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  • Prince Henrik was generally uncomfortable with the lifestyle of the Danish monarchs.

    Prince Henrik was generally uncomfortable with the lifestyle of the Danish monarchs. | Photo: Reuters FILE

Published 14 February 2018

“If she wants to bury me with her, she must make me a king consort,” Prince Henrik told Se og Hør last year.

The sometimes-controversial husband of the Queen Margrethe of Denmark died at Fredensborg Castle, late Tuesday, a statement from royal officials has confirmed.

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“His Royal Highness Prince Henrik died peacefully in his sleep...,” the statement said. “Her Majesty the Queen and the two sons were at his side.”

Prince Henrik, who once remarked publicly that he was not the social equal of his wife or their heir to the throne, passed away at his residence. The unconventional French-born Danish royal was hospitalized after a trip to Egypt and diagnosed with a benign tumor only two weeks ago. The 83-years-old monarch's health had deteriorated after last year's dementia diagnosis.

Prince Henrik, though born into nobility, was generally uncomfortable with the lifestyle of the Danish monarchs. In the 1980s, he famously remarked that he wanted to receive a paycheck instead of relying on the queen. The law was subsequently amended to give him about 10 percent of the annual royal allocation.

“My wife has decided that she would like to be Queen, and I’m very pleased with that,” he said.“But as a person, she must know that if a man and a woman are married, then they are equal. My wife hasn’t shown me the respect an ordinary wife should show her spouse.”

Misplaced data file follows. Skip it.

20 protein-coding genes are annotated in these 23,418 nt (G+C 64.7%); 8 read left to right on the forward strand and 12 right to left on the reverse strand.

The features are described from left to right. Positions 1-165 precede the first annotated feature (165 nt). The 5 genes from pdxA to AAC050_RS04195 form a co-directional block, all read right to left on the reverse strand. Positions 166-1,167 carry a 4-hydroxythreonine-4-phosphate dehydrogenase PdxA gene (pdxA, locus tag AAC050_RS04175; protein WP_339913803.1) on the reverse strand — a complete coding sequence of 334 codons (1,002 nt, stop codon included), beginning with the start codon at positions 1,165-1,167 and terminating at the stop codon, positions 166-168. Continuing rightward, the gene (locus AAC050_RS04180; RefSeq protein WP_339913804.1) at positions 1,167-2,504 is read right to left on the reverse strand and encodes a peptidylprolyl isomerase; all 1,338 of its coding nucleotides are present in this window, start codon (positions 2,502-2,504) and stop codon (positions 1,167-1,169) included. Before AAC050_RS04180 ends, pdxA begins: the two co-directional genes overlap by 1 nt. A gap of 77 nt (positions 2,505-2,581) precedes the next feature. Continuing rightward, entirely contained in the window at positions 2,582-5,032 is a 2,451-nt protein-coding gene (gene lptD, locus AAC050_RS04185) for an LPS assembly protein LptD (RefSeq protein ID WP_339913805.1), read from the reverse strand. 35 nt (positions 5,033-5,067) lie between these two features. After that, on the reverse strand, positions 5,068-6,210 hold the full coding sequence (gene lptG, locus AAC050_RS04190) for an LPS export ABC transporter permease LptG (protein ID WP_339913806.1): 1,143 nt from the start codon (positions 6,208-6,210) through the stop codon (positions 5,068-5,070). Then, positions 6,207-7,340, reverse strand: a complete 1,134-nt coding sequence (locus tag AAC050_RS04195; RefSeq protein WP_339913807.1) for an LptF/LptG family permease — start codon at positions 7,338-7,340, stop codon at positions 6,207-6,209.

Shortly before his death, he was moved back to the castle from a Copenhagen hospital. The monarch's release indicated that the prince had requested to be taken back to the royal residence to spend his last days. The queen and their two sons were at his side when he passed away.

In August, Prince Henrik scandalously remarked that he did not wish to be buried next to Queen Margrethe in the cathedral where the remains of all Danish royals have been laid for centuries.

“If she wants to bury me with her, she must make me a king consort,” he told Se og Hør. “Finished. I do not care.”

Whether his request will be honored is not yet known. But, the queen had previously commissioned a sarcophagus or stone coffin, for the duo, at Roskilde Cathedral in Denmark.

“She’s the one playing me for a fool. I didn’t marry The Queen to get buried at Roskilde,” he commented on the interment arrangement.

In a 2002 interview, the prince again stunned the people of Denmark, saying he felt he had been sidelined by his wife and his son. “For many years I have been No. 2,” Henrik told Danish tabloid B.T. “I have been satisfied with that role, but after so many years in Denmark I don’t suddenly want to become number three and become some kind of wearisome attachment.”

Prince Henrik is survived by his wife, sons Crown Prince Frederik and Prince Joachim, and eight grandchildren. Henrik married Queen Margrethe II in June 1967 in Copenhagen.


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